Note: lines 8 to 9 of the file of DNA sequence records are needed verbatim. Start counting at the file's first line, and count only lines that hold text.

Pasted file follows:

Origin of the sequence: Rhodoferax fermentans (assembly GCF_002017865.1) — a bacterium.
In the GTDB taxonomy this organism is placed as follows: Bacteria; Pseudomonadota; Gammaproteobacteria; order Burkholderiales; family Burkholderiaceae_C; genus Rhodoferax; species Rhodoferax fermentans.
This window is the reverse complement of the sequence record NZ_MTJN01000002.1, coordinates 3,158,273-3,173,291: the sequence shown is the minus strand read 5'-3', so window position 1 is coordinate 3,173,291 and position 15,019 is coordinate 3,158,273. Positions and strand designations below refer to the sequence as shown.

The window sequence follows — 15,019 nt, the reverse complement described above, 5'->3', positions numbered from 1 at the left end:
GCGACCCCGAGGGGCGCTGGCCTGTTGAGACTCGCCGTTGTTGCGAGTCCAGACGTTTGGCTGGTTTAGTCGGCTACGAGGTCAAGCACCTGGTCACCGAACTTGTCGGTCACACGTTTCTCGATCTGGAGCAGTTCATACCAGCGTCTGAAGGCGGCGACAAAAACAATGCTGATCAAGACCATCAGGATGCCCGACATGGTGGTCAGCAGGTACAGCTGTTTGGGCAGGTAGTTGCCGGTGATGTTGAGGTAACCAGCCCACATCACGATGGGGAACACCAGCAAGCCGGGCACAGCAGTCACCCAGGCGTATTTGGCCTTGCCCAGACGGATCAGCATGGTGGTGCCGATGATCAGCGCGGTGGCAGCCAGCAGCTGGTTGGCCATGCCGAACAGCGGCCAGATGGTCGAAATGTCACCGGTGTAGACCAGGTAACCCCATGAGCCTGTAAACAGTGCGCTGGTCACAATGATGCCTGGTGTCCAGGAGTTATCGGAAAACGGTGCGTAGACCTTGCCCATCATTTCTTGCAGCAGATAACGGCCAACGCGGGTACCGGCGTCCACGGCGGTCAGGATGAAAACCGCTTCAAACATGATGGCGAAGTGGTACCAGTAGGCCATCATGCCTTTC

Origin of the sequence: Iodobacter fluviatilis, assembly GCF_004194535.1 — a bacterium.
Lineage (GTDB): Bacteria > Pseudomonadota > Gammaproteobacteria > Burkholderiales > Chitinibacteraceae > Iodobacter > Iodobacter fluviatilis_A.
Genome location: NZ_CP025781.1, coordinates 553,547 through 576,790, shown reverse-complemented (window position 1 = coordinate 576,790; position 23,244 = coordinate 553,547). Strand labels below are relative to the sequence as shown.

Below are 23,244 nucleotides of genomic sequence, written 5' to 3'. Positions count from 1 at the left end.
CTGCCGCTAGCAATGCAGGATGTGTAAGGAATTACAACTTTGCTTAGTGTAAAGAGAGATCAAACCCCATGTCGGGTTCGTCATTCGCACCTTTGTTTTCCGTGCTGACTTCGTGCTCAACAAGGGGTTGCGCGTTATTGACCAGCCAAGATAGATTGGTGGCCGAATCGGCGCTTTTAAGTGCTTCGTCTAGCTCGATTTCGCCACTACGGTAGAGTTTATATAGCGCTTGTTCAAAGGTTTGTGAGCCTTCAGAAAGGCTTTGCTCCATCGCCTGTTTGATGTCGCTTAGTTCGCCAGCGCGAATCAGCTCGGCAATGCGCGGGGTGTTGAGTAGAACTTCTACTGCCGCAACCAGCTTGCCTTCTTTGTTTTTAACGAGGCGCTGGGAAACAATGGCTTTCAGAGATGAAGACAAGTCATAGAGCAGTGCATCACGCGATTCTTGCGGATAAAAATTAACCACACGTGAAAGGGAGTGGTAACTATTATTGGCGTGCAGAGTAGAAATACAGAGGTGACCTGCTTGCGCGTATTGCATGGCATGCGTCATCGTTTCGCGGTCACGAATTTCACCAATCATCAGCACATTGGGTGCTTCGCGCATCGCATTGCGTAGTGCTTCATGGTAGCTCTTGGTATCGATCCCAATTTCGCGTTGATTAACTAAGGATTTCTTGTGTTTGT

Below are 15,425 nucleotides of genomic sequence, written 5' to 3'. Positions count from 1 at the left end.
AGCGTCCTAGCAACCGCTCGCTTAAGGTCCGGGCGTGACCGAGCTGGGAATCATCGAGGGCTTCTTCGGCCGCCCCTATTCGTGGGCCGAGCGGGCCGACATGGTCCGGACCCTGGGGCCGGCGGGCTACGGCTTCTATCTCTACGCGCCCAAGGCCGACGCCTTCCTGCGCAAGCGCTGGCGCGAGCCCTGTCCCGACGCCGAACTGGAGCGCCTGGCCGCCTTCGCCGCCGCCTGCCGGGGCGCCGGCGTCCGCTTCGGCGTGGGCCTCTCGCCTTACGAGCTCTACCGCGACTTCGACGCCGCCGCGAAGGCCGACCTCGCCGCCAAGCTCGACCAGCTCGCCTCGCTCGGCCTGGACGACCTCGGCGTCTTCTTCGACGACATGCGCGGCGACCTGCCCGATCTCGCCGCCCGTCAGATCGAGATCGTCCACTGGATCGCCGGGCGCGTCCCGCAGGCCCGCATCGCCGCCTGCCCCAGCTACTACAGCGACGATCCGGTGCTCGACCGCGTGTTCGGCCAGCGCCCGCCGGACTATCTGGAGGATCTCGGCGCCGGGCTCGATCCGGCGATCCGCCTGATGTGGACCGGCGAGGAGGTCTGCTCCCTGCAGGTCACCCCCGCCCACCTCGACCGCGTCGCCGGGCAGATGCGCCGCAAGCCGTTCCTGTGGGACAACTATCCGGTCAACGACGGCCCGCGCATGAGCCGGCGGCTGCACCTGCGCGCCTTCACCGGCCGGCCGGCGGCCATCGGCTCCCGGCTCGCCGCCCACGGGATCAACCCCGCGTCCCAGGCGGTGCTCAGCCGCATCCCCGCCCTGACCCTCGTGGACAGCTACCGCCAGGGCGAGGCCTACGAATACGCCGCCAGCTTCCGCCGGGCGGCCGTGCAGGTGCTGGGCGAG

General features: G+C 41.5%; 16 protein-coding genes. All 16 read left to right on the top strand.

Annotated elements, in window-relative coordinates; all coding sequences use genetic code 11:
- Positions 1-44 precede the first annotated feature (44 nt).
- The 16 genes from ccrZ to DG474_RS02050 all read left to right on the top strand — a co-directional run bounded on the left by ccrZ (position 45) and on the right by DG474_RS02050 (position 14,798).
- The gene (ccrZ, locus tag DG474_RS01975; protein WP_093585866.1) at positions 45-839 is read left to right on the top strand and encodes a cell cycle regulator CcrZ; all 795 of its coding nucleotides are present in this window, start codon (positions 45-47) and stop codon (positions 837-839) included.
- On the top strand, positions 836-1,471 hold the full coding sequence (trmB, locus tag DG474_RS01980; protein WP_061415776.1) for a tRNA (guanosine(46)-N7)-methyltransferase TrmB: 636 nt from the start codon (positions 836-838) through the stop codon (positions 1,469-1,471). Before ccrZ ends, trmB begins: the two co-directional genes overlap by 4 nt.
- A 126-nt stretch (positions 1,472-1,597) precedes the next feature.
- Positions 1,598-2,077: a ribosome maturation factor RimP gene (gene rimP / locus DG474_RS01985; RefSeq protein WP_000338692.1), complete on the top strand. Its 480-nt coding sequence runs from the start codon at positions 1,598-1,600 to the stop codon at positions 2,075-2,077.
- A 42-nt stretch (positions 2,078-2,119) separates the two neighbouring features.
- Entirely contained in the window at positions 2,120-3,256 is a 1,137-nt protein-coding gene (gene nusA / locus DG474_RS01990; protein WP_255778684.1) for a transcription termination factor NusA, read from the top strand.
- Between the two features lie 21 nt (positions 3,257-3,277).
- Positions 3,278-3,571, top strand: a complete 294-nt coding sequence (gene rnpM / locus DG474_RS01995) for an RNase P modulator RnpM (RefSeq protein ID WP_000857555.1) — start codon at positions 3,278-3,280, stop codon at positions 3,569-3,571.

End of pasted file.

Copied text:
Genome location: NZ_CP025781.1, coordinates 553,547 through 576,790, shown reverse-complemented (window position 1 = coordinate 576,790; position 23,244 = coordinate 553,547). Strand labels below are relative to the sequence as shown.

Below are 23,244 nucleotides of genomic sequence, written 5' to 3'. Positions count from 1 at the left end.